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Tales of Three Cities

Intersection of rue de Seine and rue de l'Échaudé, circa 1924 by Eugène Atget (left), 1997 by Christopher Rauschenberg (right), from the new paperback edition of Christopher Rauschenberg's <em>Paris Changing: Revisiting Eugène Atget’s Paris</em>, 2016
Parisienne de Photographie/Princeton Architectural Press
Intersection of rue de Seine and rue de l’Échaudé, circa 1924 by Eugène Atget (left), 1997 by Christopher Rauschenberg (right), from the new paperback edition of Christopher Rauschenberg’s Paris Changing: Revisiting Eugène Atget’s Paris, 2016

Well before I read my first book on the building art—a Pelican paperback of Nikolaus Pevsner’s An Outline of European Architecture that I discovered at age fifteen—my awareness of the man-made environment was heightened through a more unlikely source: the New York Daily News Sunday magazine. It was there, beginning in 1955, that the architectural historian Margot Gayle had an illustrated column called “New York’s Changing Scene” (likely inspired by “Changing New York,” Berenice Abbott’s monumental 1935-1939 photo-documentary series for the Federal Art Project.)

Gayle’s weekly diptych juxtaposed a vintage photo of a location somewhere in the five boroughs with a current shot taken from exactly the same angle and explained in a long caption. The differences were often astonishing, and made me realize that great cities are in constant architectural flux, no matter how complete they may seem in their present form.

Margot Gayle in 1960 with a photo of Manhattan's Jefferson Market Courthouse, which she helped save from destruction. It is now a branch of the New York Public Library.
Margot Gayle in 1960 with a photo of Manhattan’s Jefferson Market Courthouse, which she helped save from destruction. It is now a branch of the New York Public Library.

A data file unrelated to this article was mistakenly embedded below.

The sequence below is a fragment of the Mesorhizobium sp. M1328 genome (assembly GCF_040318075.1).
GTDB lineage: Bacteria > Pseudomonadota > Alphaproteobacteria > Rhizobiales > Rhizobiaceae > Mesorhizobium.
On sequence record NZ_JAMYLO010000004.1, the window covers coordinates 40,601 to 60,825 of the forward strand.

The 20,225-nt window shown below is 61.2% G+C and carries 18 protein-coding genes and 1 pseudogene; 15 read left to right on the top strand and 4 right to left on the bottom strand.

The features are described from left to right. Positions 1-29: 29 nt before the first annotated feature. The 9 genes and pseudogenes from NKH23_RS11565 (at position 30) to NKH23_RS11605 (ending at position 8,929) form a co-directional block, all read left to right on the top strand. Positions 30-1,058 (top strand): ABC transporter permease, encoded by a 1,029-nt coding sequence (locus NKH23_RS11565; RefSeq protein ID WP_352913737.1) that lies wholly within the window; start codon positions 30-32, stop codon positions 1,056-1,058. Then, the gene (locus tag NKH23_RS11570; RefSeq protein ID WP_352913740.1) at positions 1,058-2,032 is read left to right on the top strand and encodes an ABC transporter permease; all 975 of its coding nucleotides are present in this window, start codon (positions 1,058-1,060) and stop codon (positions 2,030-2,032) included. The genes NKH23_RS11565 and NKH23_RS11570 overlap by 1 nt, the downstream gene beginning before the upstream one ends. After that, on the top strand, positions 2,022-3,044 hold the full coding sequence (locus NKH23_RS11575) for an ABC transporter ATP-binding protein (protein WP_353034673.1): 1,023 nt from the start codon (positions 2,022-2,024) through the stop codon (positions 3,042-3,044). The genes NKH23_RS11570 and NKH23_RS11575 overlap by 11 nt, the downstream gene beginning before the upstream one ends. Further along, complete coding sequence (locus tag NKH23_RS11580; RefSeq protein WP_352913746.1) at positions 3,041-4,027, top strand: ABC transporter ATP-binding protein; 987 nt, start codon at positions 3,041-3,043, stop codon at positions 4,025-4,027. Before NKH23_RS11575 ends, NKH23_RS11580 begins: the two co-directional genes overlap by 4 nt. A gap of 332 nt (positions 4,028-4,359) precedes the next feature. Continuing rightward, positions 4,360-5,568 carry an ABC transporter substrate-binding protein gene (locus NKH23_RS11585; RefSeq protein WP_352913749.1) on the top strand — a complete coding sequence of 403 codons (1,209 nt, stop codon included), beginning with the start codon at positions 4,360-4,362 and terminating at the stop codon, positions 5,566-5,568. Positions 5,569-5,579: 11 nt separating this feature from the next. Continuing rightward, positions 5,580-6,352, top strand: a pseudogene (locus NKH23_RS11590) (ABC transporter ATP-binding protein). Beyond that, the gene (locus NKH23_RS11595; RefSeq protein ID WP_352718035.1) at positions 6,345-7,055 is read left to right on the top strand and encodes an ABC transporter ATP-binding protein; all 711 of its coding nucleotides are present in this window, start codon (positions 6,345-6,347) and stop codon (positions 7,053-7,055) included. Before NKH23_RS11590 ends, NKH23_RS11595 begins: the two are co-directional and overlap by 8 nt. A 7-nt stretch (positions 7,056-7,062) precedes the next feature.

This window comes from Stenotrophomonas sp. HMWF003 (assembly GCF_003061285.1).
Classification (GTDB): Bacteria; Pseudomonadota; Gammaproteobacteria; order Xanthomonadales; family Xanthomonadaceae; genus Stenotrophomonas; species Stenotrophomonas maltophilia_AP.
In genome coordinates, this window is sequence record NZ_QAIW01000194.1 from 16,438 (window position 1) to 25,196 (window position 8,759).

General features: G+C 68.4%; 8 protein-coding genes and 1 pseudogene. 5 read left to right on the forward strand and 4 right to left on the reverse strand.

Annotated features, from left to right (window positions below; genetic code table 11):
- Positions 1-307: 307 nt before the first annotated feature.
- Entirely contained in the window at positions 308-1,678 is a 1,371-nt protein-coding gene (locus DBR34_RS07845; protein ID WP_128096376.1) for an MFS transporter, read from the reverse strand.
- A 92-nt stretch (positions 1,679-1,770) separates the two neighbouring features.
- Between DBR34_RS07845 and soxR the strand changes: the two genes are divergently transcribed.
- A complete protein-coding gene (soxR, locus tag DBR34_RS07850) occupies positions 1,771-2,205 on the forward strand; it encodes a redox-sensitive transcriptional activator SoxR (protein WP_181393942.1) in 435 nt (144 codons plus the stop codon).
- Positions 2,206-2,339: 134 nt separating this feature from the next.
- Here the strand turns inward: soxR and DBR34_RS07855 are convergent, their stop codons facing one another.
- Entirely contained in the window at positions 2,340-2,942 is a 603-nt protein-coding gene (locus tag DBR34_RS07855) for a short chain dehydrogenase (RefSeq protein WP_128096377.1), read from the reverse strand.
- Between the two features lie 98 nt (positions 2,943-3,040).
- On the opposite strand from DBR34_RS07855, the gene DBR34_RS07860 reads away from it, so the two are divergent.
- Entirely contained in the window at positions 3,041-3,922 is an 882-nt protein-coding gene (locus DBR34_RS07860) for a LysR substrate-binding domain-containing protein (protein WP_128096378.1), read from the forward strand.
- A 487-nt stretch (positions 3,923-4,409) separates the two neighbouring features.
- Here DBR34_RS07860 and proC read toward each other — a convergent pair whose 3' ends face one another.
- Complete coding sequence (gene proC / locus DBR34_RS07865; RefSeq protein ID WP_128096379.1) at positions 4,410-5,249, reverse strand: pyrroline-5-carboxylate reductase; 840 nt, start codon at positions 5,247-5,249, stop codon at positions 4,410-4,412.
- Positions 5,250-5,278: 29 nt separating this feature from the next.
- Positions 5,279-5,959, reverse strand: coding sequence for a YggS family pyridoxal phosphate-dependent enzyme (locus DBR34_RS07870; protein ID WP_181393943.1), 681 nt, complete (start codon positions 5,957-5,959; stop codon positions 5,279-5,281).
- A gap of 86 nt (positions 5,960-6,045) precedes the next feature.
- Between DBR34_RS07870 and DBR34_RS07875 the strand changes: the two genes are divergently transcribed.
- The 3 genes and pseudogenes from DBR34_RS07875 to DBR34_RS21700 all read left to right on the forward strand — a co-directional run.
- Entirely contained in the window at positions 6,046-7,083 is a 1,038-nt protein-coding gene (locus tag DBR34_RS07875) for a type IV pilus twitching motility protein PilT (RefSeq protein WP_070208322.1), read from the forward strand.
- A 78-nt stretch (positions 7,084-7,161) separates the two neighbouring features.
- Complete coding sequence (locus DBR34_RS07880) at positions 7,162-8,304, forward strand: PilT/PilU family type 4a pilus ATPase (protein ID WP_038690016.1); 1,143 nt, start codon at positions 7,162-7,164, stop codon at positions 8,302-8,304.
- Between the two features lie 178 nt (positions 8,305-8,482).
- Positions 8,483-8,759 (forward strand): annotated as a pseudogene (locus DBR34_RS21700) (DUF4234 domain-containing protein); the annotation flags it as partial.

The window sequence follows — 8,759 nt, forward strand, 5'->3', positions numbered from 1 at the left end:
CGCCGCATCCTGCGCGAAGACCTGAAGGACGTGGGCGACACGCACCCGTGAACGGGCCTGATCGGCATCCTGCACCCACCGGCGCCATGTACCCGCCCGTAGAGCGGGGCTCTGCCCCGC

That then-and-now approach to urban criticism took root during the nineteenth century, more or less simultaneously with the invention of photography, as the rapid growth of European cities awakened a new concern that much of historical importance was being lost. The British architect A.W.N. Pugin’s polemic Contrasts (1836) posed engraved images of supposedly virtuous Gothic architecture against examples of allegedly decadent Neoclassicism. The vast urban development projects of the era—such as Haussmann’s radial reconfiguration of Paris and the creation of Vienna’s Ringstrasse on the foundations of that city’s medieval walls—gave further impetus to recording metropolitan architectural history.

In mid-Victorian London, the impending demolition of King’s Head Inn Yard—one of the city’s last remaining Georgian-era coach houses, vital transportation hubs before the advent of railways—galvanized antiquarians in much the same way that the dismantling of New York’s Pennsylvania Station would a century later. To combat this alarming trend, citizens in 1875 founded the Society for Photographing Relics of Old London, the subject of “Art in Focus: Relics of Old London,” a small but superb exhibition at New Haven’s Yale Center for British Art.

During its eleven-year existence, the Society recorded views of 120 London sites and published them in a handsome portfolio edition with detailed explanatory texts. Among the buildings that did not survive were a row of gabled seventeenth-century houses in the Aldgate section, razed in 1883 to make way for an extension to the world’s first subway. But such cautionary images can also remind us how much did in fact escape the wrecker’s ball.

Henry and Thomas James Dixon, no. 77, “Old houses, Aldgate,” 1883
London: Society for Photographing Relics of Old London, 1875–1886/Yale Center for British Art, Paul Mellon Collection
Henry and Thomas James Dixon, no. 77, “Old houses, Aldgate,” 1883

The Yale show—which displays twenty-two prints from a complete set collected by the museum’s Anglophile founder, Paul Mellon—establishes that about half the landmarks documented by the Society still exist. Indeed, other timber-framed structures in Aldgate unscathed by the Great Fire of 1666 (wooden exteriors were banned from later construction) miraculously remained intact until they were felled not by Pecksniffian developers but by German bombers in the Blitz.

Paris was spared such aerial devastation in 1940, as evidenced by a new paperback edition of Christopher Rauschenberg’s Paris Changing: Revisiting Eugène Atget’s Paris (originally published in 2007). Shortly before the turn of the millennium, Rauschenberg (son of the celebrated Pop master Robert Rauschenberg and the artist Susan Weil) revisited many of the places in and around the French capital photographed by Atget between 1897 and 1927, and took a series of pictures to show how these sites looked nearly a century later, most virtually untouched by major change.